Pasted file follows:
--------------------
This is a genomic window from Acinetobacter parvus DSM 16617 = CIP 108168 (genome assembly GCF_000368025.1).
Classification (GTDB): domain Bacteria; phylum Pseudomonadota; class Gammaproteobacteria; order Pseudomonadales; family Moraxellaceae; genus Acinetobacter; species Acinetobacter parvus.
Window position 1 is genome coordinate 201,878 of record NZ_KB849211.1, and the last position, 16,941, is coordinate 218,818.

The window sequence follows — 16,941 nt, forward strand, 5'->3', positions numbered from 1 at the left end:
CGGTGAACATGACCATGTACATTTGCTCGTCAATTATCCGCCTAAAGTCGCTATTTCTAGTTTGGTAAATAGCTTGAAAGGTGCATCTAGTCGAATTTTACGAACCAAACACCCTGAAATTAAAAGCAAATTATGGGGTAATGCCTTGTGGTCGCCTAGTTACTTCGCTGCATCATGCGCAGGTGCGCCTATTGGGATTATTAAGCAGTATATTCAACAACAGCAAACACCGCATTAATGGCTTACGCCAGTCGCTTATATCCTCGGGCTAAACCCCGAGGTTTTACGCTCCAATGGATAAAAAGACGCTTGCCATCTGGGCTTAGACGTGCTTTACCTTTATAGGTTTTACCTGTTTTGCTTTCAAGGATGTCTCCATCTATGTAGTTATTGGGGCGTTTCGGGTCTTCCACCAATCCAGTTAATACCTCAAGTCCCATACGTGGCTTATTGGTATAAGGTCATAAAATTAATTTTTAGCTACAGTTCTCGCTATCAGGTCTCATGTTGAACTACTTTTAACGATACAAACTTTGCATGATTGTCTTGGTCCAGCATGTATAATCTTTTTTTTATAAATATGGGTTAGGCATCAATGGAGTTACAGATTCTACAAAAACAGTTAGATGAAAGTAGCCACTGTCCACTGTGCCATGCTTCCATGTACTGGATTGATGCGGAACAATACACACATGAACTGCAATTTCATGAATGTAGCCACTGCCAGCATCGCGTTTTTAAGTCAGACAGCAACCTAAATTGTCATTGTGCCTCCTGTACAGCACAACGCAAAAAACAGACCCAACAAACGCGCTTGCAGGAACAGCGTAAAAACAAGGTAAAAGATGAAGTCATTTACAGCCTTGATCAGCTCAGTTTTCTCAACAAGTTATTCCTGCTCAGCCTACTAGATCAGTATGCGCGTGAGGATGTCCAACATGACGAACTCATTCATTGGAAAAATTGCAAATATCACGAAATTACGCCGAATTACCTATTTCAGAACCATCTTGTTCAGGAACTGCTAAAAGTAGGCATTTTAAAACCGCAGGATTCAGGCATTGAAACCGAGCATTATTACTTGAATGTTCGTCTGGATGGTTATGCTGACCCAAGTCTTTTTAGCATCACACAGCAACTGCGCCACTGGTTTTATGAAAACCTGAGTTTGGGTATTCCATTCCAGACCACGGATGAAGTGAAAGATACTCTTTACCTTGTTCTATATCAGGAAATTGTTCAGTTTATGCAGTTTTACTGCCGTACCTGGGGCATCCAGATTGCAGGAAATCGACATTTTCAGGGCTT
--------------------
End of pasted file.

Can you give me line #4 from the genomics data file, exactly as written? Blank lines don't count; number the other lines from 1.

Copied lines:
The window sequence follows — 16,941 nt, forward strand, 5'->3', positions numbered from 1 at the left end: